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Sun, 07 Jul 2019 [ I wrote this in 2007 and forgot to publish it. Or maybe I was planning to finish it first. But if so I have no idea what I was originally planning to say, so here we are. ] In computer programs, it's quite common to need a numerical value for π. Often you see something like: #define PI 3.141592654 This has the drawback of not representing π as exactly as possible. But to do that in C probably requires putting in 16 digits after the decimal point, and most people don't have so much memorized. And anyway, you don't really know at compile time what the floating-point precision will be; some platforms support quad-width floats. So you can do better, maybe, by using the math library to calculate π. And people do: static double pi = 4*atan2(1,1); The atan2(y, x) function produces the (almost-)unique value θ from the range !![-\pi, \pi]!! such that a ray from the origin, passing through point (x, y), makes angle θ with the x-axis. Note that the arguments have y first and x second.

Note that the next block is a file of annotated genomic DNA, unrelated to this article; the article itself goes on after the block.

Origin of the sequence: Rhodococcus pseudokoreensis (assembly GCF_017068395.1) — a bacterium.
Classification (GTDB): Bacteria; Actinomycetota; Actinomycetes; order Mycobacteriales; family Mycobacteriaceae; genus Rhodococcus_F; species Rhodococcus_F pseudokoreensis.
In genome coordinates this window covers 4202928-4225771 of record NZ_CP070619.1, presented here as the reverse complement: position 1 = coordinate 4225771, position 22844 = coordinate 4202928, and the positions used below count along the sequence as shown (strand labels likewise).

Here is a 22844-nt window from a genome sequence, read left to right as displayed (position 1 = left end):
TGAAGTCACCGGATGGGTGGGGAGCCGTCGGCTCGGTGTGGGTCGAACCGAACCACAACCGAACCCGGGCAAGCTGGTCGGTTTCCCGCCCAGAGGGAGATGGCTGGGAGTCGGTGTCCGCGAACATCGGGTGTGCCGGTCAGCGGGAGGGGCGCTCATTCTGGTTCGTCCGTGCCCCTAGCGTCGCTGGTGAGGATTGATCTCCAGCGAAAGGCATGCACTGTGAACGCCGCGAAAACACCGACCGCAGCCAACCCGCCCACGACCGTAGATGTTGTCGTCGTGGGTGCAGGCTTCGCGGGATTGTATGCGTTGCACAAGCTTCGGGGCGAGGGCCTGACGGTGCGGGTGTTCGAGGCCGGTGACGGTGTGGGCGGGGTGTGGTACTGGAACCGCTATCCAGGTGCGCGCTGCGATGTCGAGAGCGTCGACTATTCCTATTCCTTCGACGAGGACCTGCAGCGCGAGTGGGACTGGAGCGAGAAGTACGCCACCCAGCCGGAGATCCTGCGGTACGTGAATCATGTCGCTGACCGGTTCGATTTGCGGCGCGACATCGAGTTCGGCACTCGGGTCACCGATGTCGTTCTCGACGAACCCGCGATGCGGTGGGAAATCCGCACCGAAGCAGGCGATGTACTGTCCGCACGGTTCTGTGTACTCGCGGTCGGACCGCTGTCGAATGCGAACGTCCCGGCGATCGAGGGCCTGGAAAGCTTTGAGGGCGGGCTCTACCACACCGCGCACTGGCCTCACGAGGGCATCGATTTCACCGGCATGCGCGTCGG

For example, You can use But this is a bit strange. Why is this so well-known? Why calculate 4*atan2(1,1) when $$\pi = {\operatorname{atan}}2(0,-1)$$ produces the same result and is simpler? (Obligatory IEEE 754 complaining: [ Addendum: Leah Neukirchen suggests that the [Other articles in category /prog] permanent link |